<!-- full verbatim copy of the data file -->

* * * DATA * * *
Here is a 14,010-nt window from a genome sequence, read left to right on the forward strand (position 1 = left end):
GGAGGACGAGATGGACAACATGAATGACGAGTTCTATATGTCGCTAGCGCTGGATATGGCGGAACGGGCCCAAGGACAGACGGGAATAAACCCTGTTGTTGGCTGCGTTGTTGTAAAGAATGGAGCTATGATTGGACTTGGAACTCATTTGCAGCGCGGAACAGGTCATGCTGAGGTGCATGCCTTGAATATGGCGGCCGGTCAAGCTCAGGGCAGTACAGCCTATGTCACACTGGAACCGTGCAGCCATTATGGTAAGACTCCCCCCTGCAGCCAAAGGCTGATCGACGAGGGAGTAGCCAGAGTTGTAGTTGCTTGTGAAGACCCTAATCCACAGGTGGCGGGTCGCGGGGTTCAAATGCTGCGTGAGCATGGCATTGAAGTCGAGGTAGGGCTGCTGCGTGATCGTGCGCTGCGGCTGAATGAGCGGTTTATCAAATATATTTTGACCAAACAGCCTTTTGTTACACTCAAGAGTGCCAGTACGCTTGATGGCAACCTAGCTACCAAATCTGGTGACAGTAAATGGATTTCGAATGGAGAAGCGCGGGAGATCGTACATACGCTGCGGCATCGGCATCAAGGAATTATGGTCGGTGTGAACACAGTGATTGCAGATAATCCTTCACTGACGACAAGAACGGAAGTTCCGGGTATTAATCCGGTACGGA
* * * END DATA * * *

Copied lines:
Here is a 14,010-nt window from a genome sequence, read left to right on the forward strand (position 1 = left end):
GGAGGACGAGATGGACAACATGAATGACGAGTTCTATATGTCGCTAGCGCTGGATATGGCGGAACGGGCCCAAGGACAGACGGGAATAAACCCTGTTGTTGGCTGCGTTGTTGTAAAGAATGGAGCTATGATTGGACTTGGAACTCATTTGCAGCGCGGAACAGGTCATGCTGAGGTGCATGCCTTGAATATGGCGGCCGGTCAAGCTCAGGGCAGTACAGCCTATGTCACACTGGAACCGTGCAGCCATTATGGTAAGACTCCCCCCTGCAGCCAAAGGCTGATCGACGAGGGAGTAGCCAGAGTTGTAGTTGCTTGTGAAGACCCTAATCCACAGGTGGCGGGTCGCGGGGTTCAAATGCTGCGTGAGCATGGCATTGAAGTCGAGGTAGGGCTGCTGCGTGATCGTGCGCTGCGGCTGAATGAGCGGTTTATCAAATATATTTTGACCAAACAGCCTTTTGTTACACTCAAGAGTGCCAGTACGCTTGATGGCAACCTAGCTACCAAATCTGGTGACAGTAAATGGATTTCGAATGGAGAAGCGCGGGAGATCGTACATACGCTGCGGCATCGGCATCAAGGAATTATGGTCGGTGTGAACACAGTGATTGCAGATAATCCTTCACTGACGACAAGAACGGAAGTTCCGGGTATTAATCCGGTACGGA